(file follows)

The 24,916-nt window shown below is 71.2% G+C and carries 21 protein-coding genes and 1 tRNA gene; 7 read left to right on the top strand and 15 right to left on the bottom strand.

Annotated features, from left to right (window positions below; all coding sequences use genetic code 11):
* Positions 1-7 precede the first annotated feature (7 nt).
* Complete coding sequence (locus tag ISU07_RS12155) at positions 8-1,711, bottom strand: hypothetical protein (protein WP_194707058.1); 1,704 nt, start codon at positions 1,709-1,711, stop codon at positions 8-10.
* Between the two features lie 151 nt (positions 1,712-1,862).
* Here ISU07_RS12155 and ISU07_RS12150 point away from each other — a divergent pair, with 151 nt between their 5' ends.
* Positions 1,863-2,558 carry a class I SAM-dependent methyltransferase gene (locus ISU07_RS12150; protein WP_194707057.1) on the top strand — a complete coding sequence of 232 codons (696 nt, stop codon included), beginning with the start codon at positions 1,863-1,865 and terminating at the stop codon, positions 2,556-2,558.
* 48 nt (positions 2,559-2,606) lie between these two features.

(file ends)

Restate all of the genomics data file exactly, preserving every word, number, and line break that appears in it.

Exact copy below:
The 24,916-nt window shown below is 71.2% G+C and carries 21 protein-coding genes and 1 tRNA gene; 7 read left to right on the top strand and 15 right to left on the bottom strand.

Annotated features, from left to right (window positions below; all coding sequences use genetic code 11):
* Positions 1-7 precede the first annotated feature (7 nt).
* Complete coding sequence (locus tag ISU07_RS12155) at positions 8-1,711, bottom strand: hypothetical protein (protein WP_194707058.1); 1,704 nt, start codon at positions 1,709-1,711, stop codon at positions 8-10.
* Between the two features lie 151 nt (positions 1,712-1,862).
* Here ISU07_RS12155 and ISU07_RS12150 point away from each other — a divergent pair, with 151 nt between their 5' ends.
* Positions 1,863-2,558 carry a class I SAM-dependent methyltransferase gene (locus ISU07_RS12150; protein WP_194707057.1) on the top strand — a complete coding sequence of 232 codons (696 nt, stop codon included), beginning with the start codon at positions 1,863-1,865 and terminating at the stop codon, positions 2,556-2,558.
* 48 nt (positions 2,559-2,606) lie between these two features.